Breast cancer survivors who were guided in mindfulness-based activities had improved life qualities.
Examination of Broad Symptom Improvement Resulting From Mindfulness-Based Stress Reduction in Breast Cancer Survivors: A Randomized Controlled Trial
Authors: Lengacher, C. A. et. al.
Source: J Clin Oncol. 2016 May 31. pii: JCO657874. (ePub ahead of print)
These investigators noted that, although breast cancer survivors (BCSs) are living longer, they are prone to experience late effects of their disease and/or treatment. These effects, such as depression, anxiety, fear of recurrence, physical pain and fatigue may affect daily activities.
Mindfulness-Based Stress Reduction (MBSR) holds great promise for decreasing fatigue, pain and sleep disturbance among BCSs. The group anticipated that MBSR would improve both physical and psychological symptoms of BCSs.
Over 300 women aged 21 or older were enrolled in this study. They had diagnoses of stage 0 to III breast cancer and were 2 weeks to 2 years out from treatment completion. Randomization was to a MBSR group or to usual care (UC). MBSR intervention consisted of 6 weeks of a weekly session with an MBSR-trained psychologist, educational materials, meditation practice sessions, support for application of practice to daily life and group support. UC intervention consisted of standard post-treatment clinic visits. These women were offered MBSR at the completion of the study.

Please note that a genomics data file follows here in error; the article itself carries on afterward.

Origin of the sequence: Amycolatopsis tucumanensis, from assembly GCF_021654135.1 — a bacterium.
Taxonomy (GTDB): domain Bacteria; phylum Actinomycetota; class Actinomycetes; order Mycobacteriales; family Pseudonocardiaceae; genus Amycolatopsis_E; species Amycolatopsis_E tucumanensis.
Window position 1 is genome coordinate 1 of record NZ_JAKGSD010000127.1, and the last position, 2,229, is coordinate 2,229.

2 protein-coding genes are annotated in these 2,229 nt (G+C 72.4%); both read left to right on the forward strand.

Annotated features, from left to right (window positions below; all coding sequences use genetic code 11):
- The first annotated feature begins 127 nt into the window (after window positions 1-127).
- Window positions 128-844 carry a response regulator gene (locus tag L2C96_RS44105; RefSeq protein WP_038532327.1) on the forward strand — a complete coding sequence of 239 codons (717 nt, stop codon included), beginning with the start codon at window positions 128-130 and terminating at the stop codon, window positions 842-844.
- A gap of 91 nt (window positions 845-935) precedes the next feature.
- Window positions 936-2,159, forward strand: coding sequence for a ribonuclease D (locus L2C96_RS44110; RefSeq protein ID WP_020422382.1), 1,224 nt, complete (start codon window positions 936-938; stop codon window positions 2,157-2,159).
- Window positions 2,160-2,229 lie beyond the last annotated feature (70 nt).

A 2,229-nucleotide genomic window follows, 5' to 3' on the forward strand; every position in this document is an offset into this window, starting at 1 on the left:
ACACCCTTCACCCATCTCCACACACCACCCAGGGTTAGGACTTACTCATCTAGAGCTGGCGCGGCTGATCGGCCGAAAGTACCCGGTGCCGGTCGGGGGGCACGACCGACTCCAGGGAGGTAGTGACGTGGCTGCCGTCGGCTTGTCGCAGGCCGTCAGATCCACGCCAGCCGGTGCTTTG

Physical and psychological symptoms and quality of life were assessed by questionnaires given at 6 and 12 weeks after the start of the study. Women assigned to MBSR showed significant improvement in anxiety, fear of recurrence and fatigue. There was a trend for quality of life improvement, but it did not reach statistical significance.
This study demonstrates that MBSR has beneficial effects on BCSs. These effects are wide-ranging and endure after a relatively long period of time.